Hi Manuscript Workers!
Last week, I published some book proposal advice over at the Chronicle of Higher Education, running down the “6 Types of Book Proposals That Don’t Get Contracts.” Surprisingly enough, the easiest kind of proposal for an editor to reject has nothing to do with the soundness of the idea, the quality of the writing, or the qualifications of the author. It has everything to do with the (lack of) fit between the proposed book and the publisher the author is targeting. As I put it in my column,
It can be tempting to submit to a big press with prestigious name recognition, but it’s important to make sure the presses you are submitting to actually publish books in your area. Otherwise, even a stellar proposal by an accomplished scholar will meet with rejection, and you could lose months while you wait around for a response.
The fix here is to do your research on scholarly presses. Get familiar with their recent catalogs and the subject areas their editors acquire in. Try to get a sense of which audiences a press is speaking to by evaluating the tone and pitch of their marketing materials (such as the copy on their websites). Make sure you can articulate what makes your book a strong fit for this particular press, and make that case explicitly in your cover letter and prospectus.
I firmly believe that doing a little homework and getting the fit right before you approach publishers to pitch your book is the single most important and efficient thing you can do to increase your chances of publication success. It's the step I have all my clients start with when crafting a book proposal and it's the subject of Chapter 1 in The Book Proposal Book (the how-to guide I recently published with Princeton University Press).
Scholarly acquisitions editors look for a number of things when they assess an incoming book proposal submission, but one of the most important is a sense of "fit" with the other books their press publishes. Why is fit so important a criterion? Scholarly publishers develop strengths and reputations in specific fields and among specific audiences. This helps them reach promising target markets more efficiently, which is particularly important for small not-for-profit presses who are trying to do as much as they can with limited resources. Editors also want to cultivate coherent, ongoing intellectual conversations across the books they acquire.
Even if an editor personally finds your project intriguing, they may not be able to convince their marketing and sales colleagues that your book is a good investment if the fit is not clear. They may also struggle to find appropriate peer reviewers, which could set you back months or longer.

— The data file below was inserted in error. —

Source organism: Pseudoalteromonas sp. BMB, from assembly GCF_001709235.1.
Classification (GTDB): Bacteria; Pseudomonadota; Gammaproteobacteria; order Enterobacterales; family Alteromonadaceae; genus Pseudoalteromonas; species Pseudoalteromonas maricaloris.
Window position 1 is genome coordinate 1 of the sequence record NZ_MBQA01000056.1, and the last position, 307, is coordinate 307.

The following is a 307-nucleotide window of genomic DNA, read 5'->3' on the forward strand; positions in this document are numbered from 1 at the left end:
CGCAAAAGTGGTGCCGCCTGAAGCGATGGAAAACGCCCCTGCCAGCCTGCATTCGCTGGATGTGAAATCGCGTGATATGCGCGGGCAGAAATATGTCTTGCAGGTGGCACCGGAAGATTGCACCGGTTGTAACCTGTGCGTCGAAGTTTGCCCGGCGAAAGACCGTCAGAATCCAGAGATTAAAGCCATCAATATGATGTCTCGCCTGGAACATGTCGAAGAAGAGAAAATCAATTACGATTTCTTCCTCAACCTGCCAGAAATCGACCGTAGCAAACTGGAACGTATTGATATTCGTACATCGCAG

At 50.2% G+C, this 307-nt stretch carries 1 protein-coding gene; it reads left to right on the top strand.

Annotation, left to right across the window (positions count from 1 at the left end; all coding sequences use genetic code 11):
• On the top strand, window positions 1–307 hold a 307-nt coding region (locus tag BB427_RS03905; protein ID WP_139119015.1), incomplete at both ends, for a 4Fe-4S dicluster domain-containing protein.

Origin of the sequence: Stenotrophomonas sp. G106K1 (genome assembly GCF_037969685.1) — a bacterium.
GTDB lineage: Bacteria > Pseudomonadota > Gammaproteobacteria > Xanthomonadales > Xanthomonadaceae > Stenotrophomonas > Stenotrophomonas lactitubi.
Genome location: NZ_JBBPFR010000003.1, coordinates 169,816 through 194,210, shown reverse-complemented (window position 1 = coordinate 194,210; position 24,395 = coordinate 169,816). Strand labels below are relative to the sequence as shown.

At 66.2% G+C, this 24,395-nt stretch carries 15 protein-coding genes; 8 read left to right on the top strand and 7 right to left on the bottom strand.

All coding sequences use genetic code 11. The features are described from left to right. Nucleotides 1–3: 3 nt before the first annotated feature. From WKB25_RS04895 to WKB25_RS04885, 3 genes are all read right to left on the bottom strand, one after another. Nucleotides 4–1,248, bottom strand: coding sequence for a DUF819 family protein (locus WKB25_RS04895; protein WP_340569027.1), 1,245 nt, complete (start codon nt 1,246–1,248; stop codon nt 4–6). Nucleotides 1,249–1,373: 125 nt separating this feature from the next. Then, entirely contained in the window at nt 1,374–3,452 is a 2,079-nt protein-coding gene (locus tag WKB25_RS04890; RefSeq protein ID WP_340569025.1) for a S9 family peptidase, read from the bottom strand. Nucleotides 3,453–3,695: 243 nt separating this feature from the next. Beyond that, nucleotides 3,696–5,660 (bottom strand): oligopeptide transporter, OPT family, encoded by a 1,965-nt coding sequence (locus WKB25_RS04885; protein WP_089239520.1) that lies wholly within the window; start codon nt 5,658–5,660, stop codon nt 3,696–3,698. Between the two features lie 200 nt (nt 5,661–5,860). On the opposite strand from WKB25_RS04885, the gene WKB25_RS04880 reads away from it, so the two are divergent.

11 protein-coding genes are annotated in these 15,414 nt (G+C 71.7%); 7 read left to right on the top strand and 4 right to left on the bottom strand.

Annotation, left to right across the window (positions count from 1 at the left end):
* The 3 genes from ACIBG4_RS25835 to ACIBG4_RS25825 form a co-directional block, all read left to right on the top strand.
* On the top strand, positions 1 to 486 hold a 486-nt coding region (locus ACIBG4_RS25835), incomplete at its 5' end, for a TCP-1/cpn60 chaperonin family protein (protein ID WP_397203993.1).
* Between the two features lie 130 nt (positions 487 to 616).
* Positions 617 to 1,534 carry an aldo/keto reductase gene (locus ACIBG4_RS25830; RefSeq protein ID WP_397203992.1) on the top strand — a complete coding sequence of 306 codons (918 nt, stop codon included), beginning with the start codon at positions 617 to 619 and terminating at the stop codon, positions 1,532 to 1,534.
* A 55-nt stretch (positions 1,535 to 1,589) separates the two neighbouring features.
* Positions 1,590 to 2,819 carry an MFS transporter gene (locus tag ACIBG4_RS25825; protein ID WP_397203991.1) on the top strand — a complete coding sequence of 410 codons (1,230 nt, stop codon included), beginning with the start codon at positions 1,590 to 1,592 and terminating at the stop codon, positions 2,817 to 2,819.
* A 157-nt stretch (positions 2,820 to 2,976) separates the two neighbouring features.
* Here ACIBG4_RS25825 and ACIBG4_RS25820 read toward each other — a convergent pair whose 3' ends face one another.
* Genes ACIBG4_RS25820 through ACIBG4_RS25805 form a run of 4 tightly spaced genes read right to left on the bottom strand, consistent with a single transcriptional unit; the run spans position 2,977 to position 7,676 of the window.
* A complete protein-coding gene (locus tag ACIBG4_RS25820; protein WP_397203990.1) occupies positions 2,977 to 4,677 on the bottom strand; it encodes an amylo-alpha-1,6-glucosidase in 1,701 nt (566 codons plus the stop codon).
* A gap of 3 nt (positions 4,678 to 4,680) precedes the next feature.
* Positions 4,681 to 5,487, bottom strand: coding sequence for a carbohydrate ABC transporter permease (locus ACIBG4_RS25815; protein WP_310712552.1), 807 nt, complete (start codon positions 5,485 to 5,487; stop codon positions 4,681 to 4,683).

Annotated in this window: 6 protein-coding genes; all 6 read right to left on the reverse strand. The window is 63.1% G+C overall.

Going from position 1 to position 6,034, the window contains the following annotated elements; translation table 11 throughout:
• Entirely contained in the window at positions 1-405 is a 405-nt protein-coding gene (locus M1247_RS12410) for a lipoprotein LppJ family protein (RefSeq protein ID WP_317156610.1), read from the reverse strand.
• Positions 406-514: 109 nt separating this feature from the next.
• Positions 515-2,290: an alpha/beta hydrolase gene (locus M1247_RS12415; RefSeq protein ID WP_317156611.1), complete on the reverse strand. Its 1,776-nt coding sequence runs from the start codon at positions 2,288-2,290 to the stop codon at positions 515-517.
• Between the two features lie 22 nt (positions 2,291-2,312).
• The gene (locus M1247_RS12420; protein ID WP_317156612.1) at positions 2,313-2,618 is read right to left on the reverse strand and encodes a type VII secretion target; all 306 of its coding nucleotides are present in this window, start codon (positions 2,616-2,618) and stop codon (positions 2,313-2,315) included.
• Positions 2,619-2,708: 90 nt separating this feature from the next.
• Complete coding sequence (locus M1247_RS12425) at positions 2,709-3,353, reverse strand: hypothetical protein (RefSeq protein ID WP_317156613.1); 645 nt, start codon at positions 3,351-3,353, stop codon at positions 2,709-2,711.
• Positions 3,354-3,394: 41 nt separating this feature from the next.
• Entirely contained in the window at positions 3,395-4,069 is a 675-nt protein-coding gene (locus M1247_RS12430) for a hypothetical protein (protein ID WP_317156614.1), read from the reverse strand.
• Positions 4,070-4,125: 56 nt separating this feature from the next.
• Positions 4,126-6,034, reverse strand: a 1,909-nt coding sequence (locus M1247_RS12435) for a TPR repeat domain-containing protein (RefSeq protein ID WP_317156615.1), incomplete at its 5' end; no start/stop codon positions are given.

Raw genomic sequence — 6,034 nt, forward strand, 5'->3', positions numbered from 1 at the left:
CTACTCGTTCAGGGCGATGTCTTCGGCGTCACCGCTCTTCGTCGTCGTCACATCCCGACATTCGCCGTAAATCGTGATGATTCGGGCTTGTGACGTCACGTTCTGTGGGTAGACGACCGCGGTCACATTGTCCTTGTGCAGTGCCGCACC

For these reasons, a proposal for a book that doesn't feel like a solid fit with a publisher's existing offerings is one of the easiest kinds of proposals to for an editor to reject. As I said above, the rejection will have nothing to do with the interestingness of your project or the quality of your proposal. It just won't appear to be the best use of an editor's time to invest in, when they could be spending their finite time and resources acquiring books that make more sense in the context of the existing list.
If you want to save yourself some time and anxiety during the submission process, you can do a little legwork on the front end to make sure you've got the fit right before you start reaching out to publishers. You'll greatly increase your chances of clearing that first hurdle and getting an acquisitions editor interested in learning more about your project and having it peer reviewed. That's why I’ve created a free 5-day challenge for prospective authors to help you identify the perfect-fit publishers for your scholarly book.
When you register for the free challenge, you’ll get immediate access to my PDF handout on How to Identify Target Presses for Your Scholarly Book. Then, starting August 11th, 2021, you’ll receive a sequence of five daily emails. The emails will walk you through finding potential presses, refining your list, clarifying your goals for your book, researching the presses to determine fit, and articulating the fit in a way that will be compelling to acquisitions editors when you eventually make your pitch.
If you complete all the steps, you’ll finish the challenge with a short list of dream presses and the beginnings of your winning proposal. Even if you think you already know which publisher is right for your book, the challenge will help you speak more knowledgeably and confidently about why they should partner with you.
Over 200 scholars are already registered, but there’s no cap, so please do sign up if you think it sounds helpful. See you in August!
You have until August 1 to share your in-situ photos of The Book Proposal Book on social media and be entered into my drawing for free workshops and other goodies. This post explains:
There have been so many awesome photos and posts so far (thank you!), but one of the coolest came from MC Forelle, who was reading the book in a cafe and randomly happened to be sitting next to Bridget Flannery-McCoy, an acquiring editor at Princeton University Press (and one of the people I spoke with to gather info as I was doing research for the book). It was Such an unlikely coincidence, and MC is rightly taking it as a good omen for their book project!
Thank you for posting (and reading), MC. Looking forward to more fun photos between now and Sunday!